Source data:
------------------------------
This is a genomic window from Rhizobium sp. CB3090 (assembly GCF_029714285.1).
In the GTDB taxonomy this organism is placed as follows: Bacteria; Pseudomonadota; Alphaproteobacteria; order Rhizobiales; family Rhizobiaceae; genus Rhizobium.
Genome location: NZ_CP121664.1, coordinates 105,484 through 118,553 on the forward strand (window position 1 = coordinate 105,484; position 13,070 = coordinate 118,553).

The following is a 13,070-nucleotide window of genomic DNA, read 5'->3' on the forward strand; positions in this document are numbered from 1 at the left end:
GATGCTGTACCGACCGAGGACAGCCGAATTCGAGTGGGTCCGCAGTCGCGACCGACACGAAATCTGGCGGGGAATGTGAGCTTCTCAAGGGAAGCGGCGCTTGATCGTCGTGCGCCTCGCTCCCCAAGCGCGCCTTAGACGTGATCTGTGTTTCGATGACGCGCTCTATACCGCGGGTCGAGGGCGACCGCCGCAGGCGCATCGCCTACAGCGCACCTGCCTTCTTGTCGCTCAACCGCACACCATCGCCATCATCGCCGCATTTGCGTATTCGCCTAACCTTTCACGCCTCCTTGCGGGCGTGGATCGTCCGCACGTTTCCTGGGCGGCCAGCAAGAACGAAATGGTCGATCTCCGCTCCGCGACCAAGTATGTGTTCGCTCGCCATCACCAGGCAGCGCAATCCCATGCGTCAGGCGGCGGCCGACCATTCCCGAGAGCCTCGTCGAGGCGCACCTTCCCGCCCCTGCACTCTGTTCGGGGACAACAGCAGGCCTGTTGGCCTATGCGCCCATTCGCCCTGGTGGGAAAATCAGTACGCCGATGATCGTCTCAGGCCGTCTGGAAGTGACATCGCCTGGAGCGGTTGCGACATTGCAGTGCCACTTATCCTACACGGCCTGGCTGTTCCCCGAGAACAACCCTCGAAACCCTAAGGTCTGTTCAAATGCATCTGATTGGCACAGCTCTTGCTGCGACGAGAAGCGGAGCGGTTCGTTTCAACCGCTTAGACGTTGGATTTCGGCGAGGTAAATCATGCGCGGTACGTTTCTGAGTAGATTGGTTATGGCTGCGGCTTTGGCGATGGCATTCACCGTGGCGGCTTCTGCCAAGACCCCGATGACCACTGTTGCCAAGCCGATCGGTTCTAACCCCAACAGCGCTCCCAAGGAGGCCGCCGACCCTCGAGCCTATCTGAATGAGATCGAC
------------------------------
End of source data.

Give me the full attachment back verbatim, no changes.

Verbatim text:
This is a genomic window from Rhizobium sp. CB3090 (assembly GCF_029714285.1).
In the GTDB taxonomy this organism is placed as follows: Bacteria; Pseudomonadota; Alphaproteobacteria; order Rhizobiales; family Rhizobiaceae; genus Rhizobium.
Genome location: NZ_CP121664.1, coordinates 105,484 through 118,553 on the forward strand (window position 1 = coordinate 105,484; position 13,070 = coordinate 118,553).

The following is a 13,070-nucleotide window of genomic DNA, read 5'->3' on the forward strand; positions in this document are numbered from 1 at the left end:
GATGCTGTACCGACCGAGGACAGCCGAATTCGAGTGGGTCCGCAGTCGCGACCGACACGAAATCTGGCGGGGAATGTGAGCTTCTCAAGGGAAGCGGCGCTTGATCGTCGTGCGCCTCGCTCCCCAAGCGCGCCTTAGACGTGATCTGTGTTTCGATGACGCGCTCTATACCGCGGGTCGAGGGCGACCGCCGCAGGCGCATCGCCTACAGCGCACCTGCCTTCTTGTCGCTCAACCGCACACCATCGCCATCATCGCCGCATTTGCGTATTCGCCTAACCTTTCACGCCTCCTTGCGGGCGTGGATCGTCCGCACGTTTCCTGGGCGGCCAGCAAGAACGAAATGGTCGATCTCCGCTCCGCGACCAAGTATGTGTTCGCTCGCCATCACCAGGCAGCGCAATCCCATGCGTCAGGCGGCGGCCGACCATTCCCGAGAGCCTCGTCGAGGCGCACCTTCCCGCCCCTGCACTCTGTTCGGGGACAACAGCAGGCCTGTTGGCCTATGCGCCCATTCGCCCTGGTGGGAAAATCAGTACGCCGATGATCGTCTCAGGCCGTCTGGAAGTGACATCGCCTGGAGCGGTTGCGACATTGCAGTGCCACTTATCCTACACGGCCTGGCTGTTCCCCGAGAACAACCCTCGAAACCCTAAGGTCTGTTCAAATGCATCTGATTGGCACAGCTCTTGCTGCGACGAGAAGCGGAGCGGTTCGTTTCAACCGCTTAGACGTTGGATTTCGGCGAGGTAAATCATGCGCGGTACGTTTCTGAGTAGATTGGTTATGGCTGCGGCTTTGGCGATGGCATTCACCGTGGCGGCTTCTGCCAAGACCCCGATGACCACTGTTGCCAAGCCGATCGGTTCTAACCCCAACAGCGCTCCCAAGGAGGCCGCCGACCCTCGAGCCTATCTGAATGAGATCGAC